Overkill or justice? Costly 5-year-old artifacts case nets no prison time and 3 suicides, but retrieves Native American treasures and raises awareness
"I don't think we need to distance ourselves from those sentences," said U.S. Attorney for Utah Carlie Christensen. "I think given the facts and the circumstances where you look at the nature of the crime, you look at the deterrent effect, you look at their criminal history, I think the sentences they received were appropriate."
Six different federal judges handled the cases. And whether or not they talked among themselves, they were aware of each other's sentences and seemed to make a conscious effort to be consistent. Judge Ted Stewart remarked in one hearing that his sentence was in line with those handed down in other cases.
Salt Lake attorney and former BLM director Pat Shea suggested Utah Sen. Orrin Hatch might have pressured judges to see that none of the defendants serve prison time. Hatch, through a spokesman, denied the accusation.
"There's no truth to that whatsoever," said Mark Eddington, Hatch spokesman.
Lead federal prosecutor Richard McKelvie said the U.S. Attorney's Office for Utah never expected prison time for what amounted to property crimes.
"If we have a beef with a sentence, we can appeal it," he said. "Significantly, we haven't chosen to appeal any of the sentences here."
In addition to probation, those convicted of felonies give up the right to own guns or vote. All the defendants had to forfeit their artifacts collections, regardless of how they came to possess them.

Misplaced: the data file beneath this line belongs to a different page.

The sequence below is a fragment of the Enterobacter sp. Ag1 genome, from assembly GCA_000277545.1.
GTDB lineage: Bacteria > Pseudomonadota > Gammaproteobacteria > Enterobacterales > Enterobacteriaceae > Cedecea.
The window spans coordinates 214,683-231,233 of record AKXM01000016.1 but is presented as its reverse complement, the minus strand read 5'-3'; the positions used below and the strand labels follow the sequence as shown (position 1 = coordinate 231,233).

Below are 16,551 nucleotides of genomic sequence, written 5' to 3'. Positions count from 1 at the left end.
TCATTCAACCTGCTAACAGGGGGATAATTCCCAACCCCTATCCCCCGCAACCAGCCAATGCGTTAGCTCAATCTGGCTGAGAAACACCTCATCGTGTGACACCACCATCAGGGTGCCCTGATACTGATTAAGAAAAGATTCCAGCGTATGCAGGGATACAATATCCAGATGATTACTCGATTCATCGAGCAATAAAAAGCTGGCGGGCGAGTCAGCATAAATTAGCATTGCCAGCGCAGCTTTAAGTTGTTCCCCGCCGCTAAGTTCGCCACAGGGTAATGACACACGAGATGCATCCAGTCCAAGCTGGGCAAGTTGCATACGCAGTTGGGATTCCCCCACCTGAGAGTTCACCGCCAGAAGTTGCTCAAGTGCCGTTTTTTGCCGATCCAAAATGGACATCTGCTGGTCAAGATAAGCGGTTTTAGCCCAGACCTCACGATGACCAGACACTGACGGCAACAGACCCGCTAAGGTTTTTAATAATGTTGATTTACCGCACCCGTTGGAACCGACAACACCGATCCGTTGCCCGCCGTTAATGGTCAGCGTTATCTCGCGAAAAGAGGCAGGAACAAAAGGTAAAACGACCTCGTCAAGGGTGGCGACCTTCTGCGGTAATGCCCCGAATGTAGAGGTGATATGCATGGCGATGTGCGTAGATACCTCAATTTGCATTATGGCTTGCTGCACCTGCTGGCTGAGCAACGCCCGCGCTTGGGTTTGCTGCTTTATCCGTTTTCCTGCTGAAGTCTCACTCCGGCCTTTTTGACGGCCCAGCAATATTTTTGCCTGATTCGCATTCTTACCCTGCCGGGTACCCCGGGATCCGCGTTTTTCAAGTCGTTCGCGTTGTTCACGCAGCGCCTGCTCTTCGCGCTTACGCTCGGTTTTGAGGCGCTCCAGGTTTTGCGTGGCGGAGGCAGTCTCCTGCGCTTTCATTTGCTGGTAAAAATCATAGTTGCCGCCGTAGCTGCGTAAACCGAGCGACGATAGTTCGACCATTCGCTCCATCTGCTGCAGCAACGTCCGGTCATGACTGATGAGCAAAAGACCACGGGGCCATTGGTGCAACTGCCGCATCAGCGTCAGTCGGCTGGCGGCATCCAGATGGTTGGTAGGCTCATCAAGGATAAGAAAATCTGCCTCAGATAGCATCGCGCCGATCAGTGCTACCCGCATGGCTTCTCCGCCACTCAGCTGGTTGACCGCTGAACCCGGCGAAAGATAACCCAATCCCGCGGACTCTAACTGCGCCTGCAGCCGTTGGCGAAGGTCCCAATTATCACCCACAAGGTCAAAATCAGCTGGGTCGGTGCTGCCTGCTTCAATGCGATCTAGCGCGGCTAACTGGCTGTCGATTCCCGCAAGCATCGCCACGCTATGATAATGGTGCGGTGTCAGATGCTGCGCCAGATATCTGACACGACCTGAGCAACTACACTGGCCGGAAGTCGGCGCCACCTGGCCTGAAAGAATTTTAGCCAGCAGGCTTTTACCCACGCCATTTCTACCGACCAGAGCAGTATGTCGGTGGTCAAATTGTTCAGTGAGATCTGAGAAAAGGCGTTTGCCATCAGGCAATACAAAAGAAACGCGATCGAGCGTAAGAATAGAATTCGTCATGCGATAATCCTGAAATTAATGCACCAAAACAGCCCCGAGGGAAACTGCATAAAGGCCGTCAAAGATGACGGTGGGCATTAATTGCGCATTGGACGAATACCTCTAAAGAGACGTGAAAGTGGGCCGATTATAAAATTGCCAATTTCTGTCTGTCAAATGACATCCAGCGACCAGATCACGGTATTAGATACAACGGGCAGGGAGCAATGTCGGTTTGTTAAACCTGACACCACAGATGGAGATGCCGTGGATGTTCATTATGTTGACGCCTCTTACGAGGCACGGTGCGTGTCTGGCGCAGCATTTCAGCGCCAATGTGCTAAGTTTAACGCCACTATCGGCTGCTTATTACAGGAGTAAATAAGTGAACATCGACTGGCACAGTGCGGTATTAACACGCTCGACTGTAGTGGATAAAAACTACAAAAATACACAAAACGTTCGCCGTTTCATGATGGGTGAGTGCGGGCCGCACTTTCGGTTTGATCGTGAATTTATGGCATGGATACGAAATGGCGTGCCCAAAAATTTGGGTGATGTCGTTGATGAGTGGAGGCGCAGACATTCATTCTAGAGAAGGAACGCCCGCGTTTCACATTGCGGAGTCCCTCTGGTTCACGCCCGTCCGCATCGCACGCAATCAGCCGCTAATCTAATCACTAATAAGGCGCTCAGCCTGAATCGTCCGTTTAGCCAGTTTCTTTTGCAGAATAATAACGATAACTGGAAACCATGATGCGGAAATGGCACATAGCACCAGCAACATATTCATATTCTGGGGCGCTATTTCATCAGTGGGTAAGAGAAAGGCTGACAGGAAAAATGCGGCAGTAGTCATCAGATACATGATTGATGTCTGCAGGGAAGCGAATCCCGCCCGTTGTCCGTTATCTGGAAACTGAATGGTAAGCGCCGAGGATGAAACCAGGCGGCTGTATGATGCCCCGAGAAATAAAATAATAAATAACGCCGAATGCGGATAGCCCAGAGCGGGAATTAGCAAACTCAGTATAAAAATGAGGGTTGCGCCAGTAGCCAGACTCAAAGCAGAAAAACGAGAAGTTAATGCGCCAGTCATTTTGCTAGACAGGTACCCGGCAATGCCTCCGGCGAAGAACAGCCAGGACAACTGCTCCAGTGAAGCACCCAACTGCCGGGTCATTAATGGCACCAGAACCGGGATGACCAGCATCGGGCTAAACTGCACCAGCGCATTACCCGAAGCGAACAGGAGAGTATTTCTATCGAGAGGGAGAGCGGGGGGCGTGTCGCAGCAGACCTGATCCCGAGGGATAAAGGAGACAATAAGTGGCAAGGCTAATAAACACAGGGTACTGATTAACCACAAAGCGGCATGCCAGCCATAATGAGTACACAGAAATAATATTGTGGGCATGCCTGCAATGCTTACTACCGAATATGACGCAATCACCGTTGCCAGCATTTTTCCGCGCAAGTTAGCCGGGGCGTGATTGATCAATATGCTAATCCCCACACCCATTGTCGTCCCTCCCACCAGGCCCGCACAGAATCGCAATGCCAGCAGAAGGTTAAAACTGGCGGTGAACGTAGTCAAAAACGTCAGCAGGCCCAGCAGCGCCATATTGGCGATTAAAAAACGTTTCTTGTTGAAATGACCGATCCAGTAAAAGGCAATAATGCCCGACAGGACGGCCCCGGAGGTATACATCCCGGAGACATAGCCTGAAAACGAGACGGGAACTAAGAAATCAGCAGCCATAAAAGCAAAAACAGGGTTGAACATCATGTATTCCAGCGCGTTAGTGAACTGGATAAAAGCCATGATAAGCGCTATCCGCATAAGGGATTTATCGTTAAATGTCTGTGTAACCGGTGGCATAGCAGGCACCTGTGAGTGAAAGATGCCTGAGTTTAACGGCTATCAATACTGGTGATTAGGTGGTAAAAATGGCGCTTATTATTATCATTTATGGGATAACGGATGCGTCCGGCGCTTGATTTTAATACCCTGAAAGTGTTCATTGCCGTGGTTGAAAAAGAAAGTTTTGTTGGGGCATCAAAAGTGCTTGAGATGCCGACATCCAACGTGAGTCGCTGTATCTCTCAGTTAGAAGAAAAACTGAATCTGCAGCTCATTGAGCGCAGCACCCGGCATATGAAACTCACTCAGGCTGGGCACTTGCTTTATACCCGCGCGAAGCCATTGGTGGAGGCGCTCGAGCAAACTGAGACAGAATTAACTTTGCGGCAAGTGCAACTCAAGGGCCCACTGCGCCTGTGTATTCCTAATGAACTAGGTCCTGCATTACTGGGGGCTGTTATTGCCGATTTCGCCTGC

That these were property crimes isn't lost on Adams.
"It was a property-rights case. It was not treated as a property-rights case in my opinion," he said. "Those folks were treated as if they were hardened criminals."
Archaeologist Jerry Spangler said looting is a big problem in rural communities and people are profiting from it. But, he said, it isn't taken seriously.
"We're losing our heritage at an alarming rate and there doesn't seem to be much impetus from the legal side of things to make the penalty such that it would deter people," he said. "That's part of the education problem we have. It is a serious crime."
From the outset, the FBI and the BLM ran what they dubbed Operation Cerebus Action like a drug case, McKelvie said.
The agencies sent in an undercover informant, Ted Gardiner, a longtime artifacts dealer who ingratiated himself to collectors and traders over 2½ years.
Critics of the operation question Gardiner's credibility due to his history of drug, mental health and financial problems. McKelvie says although Gardiner had illicit dealings in the artifacts trade, he was never prosecuted and had no criminal charges against him when he became an informant.
Gardiner wore a wire and transmitted live video and audio to federal agents who monitored his transactions. He ultimately spent $335,685 on 358 items including pottery, blankets, ceremonial masks, sandals and jewelry. Authorities paid him $7,500 a month — $224,000 total — for his surreptitious work.
Dace Hyatt, a restoration expert from Show Low, Ariz., was scheduled to testify as an expert witness for a defendant in the case. He and other members of the Antique Tribal Art Dealers Association held a panel discussion on the artifacts case at a trade show in Santa Fe, N.M., last month.
A friend of Gardiner for nearly 20 years, Hyatt said federal authorities should not have relied on a person who had serious financial problems, which may have added pressure for him to create cases.
"In my opinion, he stooped to levels of misrepresenting the truth, embellishing and lying and that's unfortunate because you would think there would be more checks and balances within the (federal) departments to credit or discredit his statements before they orchestrated an entire 2½-year sting operation that cost the taxpayers — I would be willing to speculate millions of dollars — to only come up with 26 indictments. That's the travesty," Hyatt said.
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